Childr Health Information

Sexually Transmitted Infections (STIs) CHI 1380

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Topic: Diseases & Conditions

This handout was written to answer some of the questions most often asked about sexually transmitted infections (STIs).  Feel free to ask your child’s health care provider to go over any information you do not understand.

What are STIs?
Sexually transmitted infections (STIs) are infections that you can get from having sex with someone who has the infection.  They are also known as sexually transmitted diseases (STDs).  The causes of STIs are bacteria, parasites and viruses. STI germs need to live in warm, moist areas.  That is why they infect the mouth, rectum, and sex organs.  Many people don’t know they have STIs, so they don’t get tested or treated.  STIs can cause painful and permanent damage to the pelvic and sex organs.  They can also make women and men unable to have children.  If you are pregnant, you can give it to your baby.  Some STIs (HIV, hepatitis B, and syphilis) cause general body infections.  There are more than 20 types of STIs.  This information sheet will address chlamydia, gonorrhea, trichomoniasis, herpes, and HPV. 

What to watch for:


  • unusual discharge or smell from vagina
  • pain in the pelvic area (between the belly button and sex organs)
  • burning or itching around vagina
  • bleeding from vagina that is not a regular period
  • pain deep inside the vagina when you have sex


  • drip or discharge from penis

Women and men

  • sores, bumps, or blisters near sex organs, rectum, or mouth
  • burning pain when you urinate or have a bowel movement
  • need to urinate often
  • itching around sex organs
  • swelling or redness in throat
  • flu-like feelings with fever, chills and aches
  • swelling in the groin area around the sex organs

Sometimes you can have an STI with no signs or symptoms.  Or, the symptom may go away.  The only way to find out for sure if you have an STI is to get tested.

How to protect yourself:
Not having sex is the best way to protect yourself from STIs.  Having protected sex with only one uninfected partner who only has sex with you is also safe.  Use latex condoms with a water-based lubricant every time you have vaginal, anal, or oral sex. Use plastic (polyurethane) condoms if you're both allergic to latex.  Talk to your partner about past sex partners and about needle drug use.  Talk about how you'll protect yourselves from STIs.  Look closely at your partner for any signs of STI - rash, sore, or discharge.  If you see anything you are worried about, don’t have sex.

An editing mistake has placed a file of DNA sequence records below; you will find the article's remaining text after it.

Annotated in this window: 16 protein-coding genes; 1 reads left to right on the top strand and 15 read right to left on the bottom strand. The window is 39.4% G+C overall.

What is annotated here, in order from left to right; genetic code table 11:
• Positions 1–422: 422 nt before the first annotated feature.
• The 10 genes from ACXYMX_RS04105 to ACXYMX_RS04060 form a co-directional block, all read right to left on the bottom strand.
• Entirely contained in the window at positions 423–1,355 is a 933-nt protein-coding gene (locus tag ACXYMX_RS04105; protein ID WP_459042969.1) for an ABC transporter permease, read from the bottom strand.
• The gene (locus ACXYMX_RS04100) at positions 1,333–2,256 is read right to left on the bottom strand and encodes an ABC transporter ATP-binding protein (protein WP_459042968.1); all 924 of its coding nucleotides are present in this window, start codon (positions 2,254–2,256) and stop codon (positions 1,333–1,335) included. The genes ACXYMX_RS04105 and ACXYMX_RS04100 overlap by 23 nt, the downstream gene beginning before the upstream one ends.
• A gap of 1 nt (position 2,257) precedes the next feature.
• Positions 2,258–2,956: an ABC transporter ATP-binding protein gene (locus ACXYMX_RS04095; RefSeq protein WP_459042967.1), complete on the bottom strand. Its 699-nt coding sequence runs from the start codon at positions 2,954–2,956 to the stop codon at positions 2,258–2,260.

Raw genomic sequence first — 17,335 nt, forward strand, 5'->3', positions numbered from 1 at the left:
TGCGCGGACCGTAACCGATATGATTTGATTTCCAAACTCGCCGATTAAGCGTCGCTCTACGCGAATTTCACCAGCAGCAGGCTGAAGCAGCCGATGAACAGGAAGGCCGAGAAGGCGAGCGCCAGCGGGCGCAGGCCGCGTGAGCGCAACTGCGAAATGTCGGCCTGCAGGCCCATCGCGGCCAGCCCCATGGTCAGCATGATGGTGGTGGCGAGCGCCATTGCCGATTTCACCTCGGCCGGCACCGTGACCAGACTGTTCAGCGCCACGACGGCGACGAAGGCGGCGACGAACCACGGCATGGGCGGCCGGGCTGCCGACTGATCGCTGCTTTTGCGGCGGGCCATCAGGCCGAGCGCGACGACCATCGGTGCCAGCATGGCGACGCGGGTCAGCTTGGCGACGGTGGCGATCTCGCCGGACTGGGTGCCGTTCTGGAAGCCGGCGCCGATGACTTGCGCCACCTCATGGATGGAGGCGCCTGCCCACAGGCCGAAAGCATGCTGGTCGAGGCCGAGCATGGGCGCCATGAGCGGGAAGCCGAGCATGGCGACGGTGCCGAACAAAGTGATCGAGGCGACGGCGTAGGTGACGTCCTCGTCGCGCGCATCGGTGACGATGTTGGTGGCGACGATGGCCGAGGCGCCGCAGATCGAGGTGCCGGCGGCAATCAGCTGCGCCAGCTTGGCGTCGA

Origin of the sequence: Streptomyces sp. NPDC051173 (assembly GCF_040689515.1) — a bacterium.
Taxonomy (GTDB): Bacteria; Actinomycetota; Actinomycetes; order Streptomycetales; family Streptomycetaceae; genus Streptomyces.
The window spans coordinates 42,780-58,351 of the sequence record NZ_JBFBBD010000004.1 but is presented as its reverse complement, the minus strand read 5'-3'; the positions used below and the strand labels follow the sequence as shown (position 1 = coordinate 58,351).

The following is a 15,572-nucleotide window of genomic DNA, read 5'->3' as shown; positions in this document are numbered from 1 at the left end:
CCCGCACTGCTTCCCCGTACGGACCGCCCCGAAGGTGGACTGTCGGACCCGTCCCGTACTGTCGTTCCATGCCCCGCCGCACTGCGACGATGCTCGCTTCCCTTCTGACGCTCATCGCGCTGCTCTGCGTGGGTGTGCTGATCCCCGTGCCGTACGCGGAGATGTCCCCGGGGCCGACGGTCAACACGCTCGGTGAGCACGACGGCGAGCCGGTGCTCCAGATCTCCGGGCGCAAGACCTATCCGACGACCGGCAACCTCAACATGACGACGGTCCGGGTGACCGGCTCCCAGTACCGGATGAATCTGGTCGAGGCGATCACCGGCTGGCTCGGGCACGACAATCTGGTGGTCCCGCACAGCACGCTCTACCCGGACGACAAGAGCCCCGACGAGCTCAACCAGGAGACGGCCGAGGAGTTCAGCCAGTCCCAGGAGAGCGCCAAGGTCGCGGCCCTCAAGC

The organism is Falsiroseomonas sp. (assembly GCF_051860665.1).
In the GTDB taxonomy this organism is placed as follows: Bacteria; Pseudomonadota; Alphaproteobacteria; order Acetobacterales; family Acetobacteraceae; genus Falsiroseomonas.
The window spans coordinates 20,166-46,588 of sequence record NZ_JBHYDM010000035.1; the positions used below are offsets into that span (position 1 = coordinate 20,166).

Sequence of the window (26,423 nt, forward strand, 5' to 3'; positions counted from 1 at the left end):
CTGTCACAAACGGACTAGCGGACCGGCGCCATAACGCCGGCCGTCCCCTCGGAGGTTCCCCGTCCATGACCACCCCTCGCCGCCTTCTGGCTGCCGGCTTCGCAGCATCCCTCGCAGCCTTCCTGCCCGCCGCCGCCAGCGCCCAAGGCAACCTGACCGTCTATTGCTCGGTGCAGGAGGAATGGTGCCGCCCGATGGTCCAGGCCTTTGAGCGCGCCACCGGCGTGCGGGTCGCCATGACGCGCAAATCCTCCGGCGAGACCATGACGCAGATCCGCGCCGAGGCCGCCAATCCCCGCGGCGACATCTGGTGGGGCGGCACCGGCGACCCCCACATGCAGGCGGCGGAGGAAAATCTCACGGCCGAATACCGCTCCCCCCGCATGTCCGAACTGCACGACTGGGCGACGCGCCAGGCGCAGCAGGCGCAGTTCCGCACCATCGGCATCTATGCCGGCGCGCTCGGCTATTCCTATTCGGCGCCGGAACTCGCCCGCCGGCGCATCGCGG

Chlamydia:  Chlamydia is caused by bacteria.  Symptoms will appear 1-4 weeks after having sex.  You may not have any symptoms.  You can get tested by providing a fluid sample from the vagina, penis, anus, throat or urine.  Results take 1-2 days.  It can be cured with antibiotic pills or liquid.  Your partner(s) must be treated.  Wait 7 days after treatment to have sex.

Gonorrhea:  Gonorrhea is caused by bacteria.  In addition to the symptoms of STIs stated above, gonorrhea may also cause pain and swelling in the knees or other joints, small red blisters on the skin and heart problems.  Symptoms will appear 2-21 days after having sex.  You may not have any symptoms.  You can get tested by providing a fluid sample from the vagina, penis, anus, throat, or urine.  Results take 2 days.  It can be cured with antibiotic pills or a shot. Your partner(s) must be treated.  Wait 7 days after treatment to have sex.

Trichomoniasis (trich):  Trich is caused by a parasite.  Symptoms will appear up to 5-28 days after having sex.  You may not have any symptoms.  Women can be tested by providing a fluid sample from the vagina.  Results are immediate.  It can be cured with antibiotic pills.  Your partner(s) must be treated.  Wait 7 days after treatment to have sex.